A shared interest to acquaint people with cultural values and backgrounds as highly diverse as Hungary, Turkey and Japan is the motivating force that stands behind the e-learning project Learning Design of Courses Utilising ICT for Promoting Intercultural Dialogue that Dr Kumiko Aoki, National Institute of Multimedia Education, Japan, and Molnar Pal, Karolu Gaspar University, Hungary, will present at OEB 2008. On the initiative of three local media-education departments, two bi-national tele-collaborative classes were started to provide participants with in-depth information about each other’s attitudes towards their varying perceptions of reality.
When people sharing the same culture and language collaborate with one another, common ground in regard to cultural patterns and values is easily established. With people from highly diverse international backgrounds, one cannot be certain that mutual awareness is available right from the start. Collaborating on a certain task, however, helps the parties to align to each other when working together. With the availability of free or inexpensive communication tools on the Internet, it is possible to design tailormade courses supporting this process, says Dr Kumiko Aioki.
The telecollaborative class project that the Associate Professor at the National Institute of Multimedia Education in Japan will present in the plenary Realising Borderless Education started in April 2006. It connects an Online Communication class at Anadolu University in Turkey and a Media Communication class at the Kanda University of International Studies in Japan. The idea of the project emerged when Aoki visited Anadolu University in February the same year. The aim of the project is to provide students with opportunities to collaborate internationally using Information and Communication Technologies (ICTs).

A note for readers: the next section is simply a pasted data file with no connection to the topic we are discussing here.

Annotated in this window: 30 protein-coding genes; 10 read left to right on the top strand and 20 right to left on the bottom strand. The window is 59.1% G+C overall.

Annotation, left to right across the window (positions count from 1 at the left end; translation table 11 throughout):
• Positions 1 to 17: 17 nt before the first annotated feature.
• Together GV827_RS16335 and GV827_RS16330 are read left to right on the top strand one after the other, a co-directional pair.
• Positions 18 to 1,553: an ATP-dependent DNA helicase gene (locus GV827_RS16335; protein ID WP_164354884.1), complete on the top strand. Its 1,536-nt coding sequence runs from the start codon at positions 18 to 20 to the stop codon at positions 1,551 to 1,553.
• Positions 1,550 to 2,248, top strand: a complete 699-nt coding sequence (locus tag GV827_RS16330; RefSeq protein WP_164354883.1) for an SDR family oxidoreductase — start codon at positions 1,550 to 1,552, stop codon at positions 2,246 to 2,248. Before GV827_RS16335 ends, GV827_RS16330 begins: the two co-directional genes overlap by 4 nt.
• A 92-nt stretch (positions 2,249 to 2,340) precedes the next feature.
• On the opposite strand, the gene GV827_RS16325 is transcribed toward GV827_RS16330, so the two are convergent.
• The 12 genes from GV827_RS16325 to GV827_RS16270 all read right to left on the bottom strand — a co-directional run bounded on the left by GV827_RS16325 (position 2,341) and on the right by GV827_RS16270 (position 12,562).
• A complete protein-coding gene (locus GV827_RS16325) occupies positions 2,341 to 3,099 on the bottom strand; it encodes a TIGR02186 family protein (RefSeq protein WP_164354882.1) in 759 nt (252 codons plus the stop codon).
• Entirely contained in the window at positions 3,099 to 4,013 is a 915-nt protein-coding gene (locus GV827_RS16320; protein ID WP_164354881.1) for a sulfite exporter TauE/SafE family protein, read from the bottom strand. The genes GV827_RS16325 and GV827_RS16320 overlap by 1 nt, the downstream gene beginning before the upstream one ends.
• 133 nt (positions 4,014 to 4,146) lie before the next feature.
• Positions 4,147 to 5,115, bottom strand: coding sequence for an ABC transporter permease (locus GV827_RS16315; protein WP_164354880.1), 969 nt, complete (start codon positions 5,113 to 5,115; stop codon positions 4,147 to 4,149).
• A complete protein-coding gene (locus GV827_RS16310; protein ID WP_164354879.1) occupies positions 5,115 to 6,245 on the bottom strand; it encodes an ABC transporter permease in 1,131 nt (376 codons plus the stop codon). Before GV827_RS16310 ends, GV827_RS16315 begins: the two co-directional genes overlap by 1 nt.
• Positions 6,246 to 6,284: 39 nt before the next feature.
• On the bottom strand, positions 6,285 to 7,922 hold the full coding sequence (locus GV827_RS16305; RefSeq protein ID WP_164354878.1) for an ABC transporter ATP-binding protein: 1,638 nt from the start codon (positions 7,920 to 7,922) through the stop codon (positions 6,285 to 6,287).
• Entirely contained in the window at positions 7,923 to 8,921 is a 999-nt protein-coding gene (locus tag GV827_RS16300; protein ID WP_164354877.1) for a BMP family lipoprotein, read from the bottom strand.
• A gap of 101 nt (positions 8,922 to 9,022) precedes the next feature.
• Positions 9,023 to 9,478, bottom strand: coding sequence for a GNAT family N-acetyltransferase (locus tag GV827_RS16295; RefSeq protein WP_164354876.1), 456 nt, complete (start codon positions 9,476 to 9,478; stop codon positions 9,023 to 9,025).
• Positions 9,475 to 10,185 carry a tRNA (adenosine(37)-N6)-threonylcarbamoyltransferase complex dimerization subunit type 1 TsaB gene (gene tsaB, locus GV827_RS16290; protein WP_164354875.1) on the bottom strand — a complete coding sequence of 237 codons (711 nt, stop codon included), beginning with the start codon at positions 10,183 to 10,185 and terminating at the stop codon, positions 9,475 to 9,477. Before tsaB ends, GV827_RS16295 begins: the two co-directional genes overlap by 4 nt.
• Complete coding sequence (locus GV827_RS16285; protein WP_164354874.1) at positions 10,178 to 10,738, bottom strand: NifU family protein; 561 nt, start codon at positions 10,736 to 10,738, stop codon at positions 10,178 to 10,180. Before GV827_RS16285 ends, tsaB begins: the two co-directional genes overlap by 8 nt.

Despite the selection of appropriate tools, project initiators should also come up with a series of learning activities and tasks that are to be done locally with the partner class – individually as well as collaboratively – to facilitate intercultural dialogue and learning. The Turkish-Japanese class, for example, includes both individual tasks like self-introductions via video messages and group work like deciding on a certain topic to do reseach on and preparing presentations. During class time, video conferencing took place accompanied by instant messaging outside class hours. Skype, e-mail and web forums helped the students keep in touch. The group also used several Google tools like Google Presentation to edit their findings.
Another class, linking Hungary and Japan, used several social network applications to write and share students’ blogs, files and presentations, as well as to create a cohesive community in order to get to know one another and learn from the international partners. Collaboration via Facebook was organised last semester because of its well-designed and localised user interface. Other factors included the platform’s multi-faceted functionalities such as the ability to create groups, run applications and share not only messages, but also pictures, videos, aggregated blog posts and activities.
At OEB, the two project initiators will discuss these cases in terms of building blocks of learning design. These include technological tools and resources, learning activities and tasks and assessment methods for students’ learning. Other facets comprise the logistics of coordinating the learning goals of each course as well as the activities, tasks, technological tools and resources.
Aoki will then turn her attention to the issues that need to be considered when planning such intercultural collaborative courses such as language, the technological infrastructure, technical support, the quesiton of synchronous vs. asynchronous communication tools, the size and composition of each collaborative group, institutional charactersitcs and so on. Finally, she will also present a coherent framework for designing such courses.
The session GLO60 Realising Borderless Education will take place on Friday, December 5, 11:45 – 13:30.